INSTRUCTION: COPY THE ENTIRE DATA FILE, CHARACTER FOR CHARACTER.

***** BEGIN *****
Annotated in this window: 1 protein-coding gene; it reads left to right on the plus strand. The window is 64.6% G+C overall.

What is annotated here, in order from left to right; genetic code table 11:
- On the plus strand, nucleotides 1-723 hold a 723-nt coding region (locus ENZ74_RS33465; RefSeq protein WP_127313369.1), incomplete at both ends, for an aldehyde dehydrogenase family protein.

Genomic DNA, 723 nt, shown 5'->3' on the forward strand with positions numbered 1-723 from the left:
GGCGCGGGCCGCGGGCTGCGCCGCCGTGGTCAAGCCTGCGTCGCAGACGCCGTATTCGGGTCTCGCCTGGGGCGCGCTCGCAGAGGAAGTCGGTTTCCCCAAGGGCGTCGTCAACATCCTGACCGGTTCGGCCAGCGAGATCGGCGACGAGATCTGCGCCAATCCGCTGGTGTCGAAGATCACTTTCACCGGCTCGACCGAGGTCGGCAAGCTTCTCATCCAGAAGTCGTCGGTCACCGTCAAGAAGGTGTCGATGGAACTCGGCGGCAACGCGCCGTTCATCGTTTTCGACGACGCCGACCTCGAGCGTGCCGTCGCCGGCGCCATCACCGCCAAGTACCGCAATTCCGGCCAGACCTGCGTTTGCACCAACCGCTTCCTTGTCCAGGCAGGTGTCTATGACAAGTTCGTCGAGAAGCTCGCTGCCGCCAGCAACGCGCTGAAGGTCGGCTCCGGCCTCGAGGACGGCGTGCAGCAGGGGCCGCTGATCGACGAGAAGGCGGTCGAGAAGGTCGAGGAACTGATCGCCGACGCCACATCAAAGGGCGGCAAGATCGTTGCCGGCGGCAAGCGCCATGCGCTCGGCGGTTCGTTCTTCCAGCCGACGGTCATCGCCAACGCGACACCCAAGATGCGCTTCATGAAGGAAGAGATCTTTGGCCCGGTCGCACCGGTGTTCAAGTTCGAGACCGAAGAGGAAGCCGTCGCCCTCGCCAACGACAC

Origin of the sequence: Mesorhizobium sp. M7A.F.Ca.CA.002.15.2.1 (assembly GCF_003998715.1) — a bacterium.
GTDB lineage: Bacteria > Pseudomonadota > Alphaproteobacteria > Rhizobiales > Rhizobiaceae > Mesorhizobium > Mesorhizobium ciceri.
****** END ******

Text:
Annotated in this window: 1 protein-coding gene; it reads left to right on the plus strand. The window is 64.6% G+C overall.

What is annotated here, in order from left to right; genetic code table 11:
- On the plus strand, nucleotides 1-723 hold a 723-nt coding region (locus ENZ74_RS33465; RefSeq protein WP_127313369.1), incomplete at both ends, for an aldehyde dehydrogenase family protein.

Genomic DNA, 723 nt, shown 5'->3' on the forward strand with positions numbered 1-723 from the left:
GGCGCGGGCCGCGGGCTGCGCCGCCGTGGTCAAGCCTGCGTCGCAGACGCCGTATTCGGGTCTCGCCTGGGGCGCGCTCGCAGAGGAAGTCGGTTTCCCCAAGGGCGTCGTCAACATCCTGACCGGTTCGGCCAGCGAGATCGGCGACGAGATCTGCGCCAATCCGCTGGTGTCGAAGATCACTTTCACCGGCTCGACCGAGGTCGGCAAGCTTCTCATCCAGAAGTCGTCGGTCACCGTCAAGAAGGTGTCGATGGAACTCGGCGGCAACGCGCCGTTCATCGTTTTCGACGACGCCGACCTCGAGCGTGCCGTCGCCGGCGCCATCACCGCCAAGTACCGCAATTCCGGCCAGACCTGCGTTTGCACCAACCGCTTCCTTGTCCAGGCAGGTGTCTATGACAAGTTCGTCGAGAAGCTCGCTGCCGCCAGCAACGCGCTGAAGGTCGGCTCCGGCCTCGAGGACGGCGTGCAGCAGGGGCCGCTGATCGACGAGAAGGCGGTCGAGAAGGTCGAGGAACTGATCGCCGACGCCACATCAAAGGGCGGCAAGATCGTTGCCGGCGGCAAGCGCCATGCGCTCGGCGGTTCGTTCTTCCAGCCGACGGTCATCGCCAACGCGACACCCAAGATGCGCTTCATGAAGGAAGAGATCTTTGGCCCGGTCGCACCGGTGTTCAAGTTCGAGACCGAAGAGGAAGCCGTCGCCCTCGCCAACGACAC

Origin of the sequence: Mesorhizobium sp. M7A.F.Ca.CA.002.15.2.1 (assembly GCF_003998715.1) — a bacterium.
GTDB lineage: Bacteria > Pseudomonadota > Alphaproteobacteria > Rhizobiales > Rhizobiaceae > Mesorhizobium > Mesorhizobium ciceri.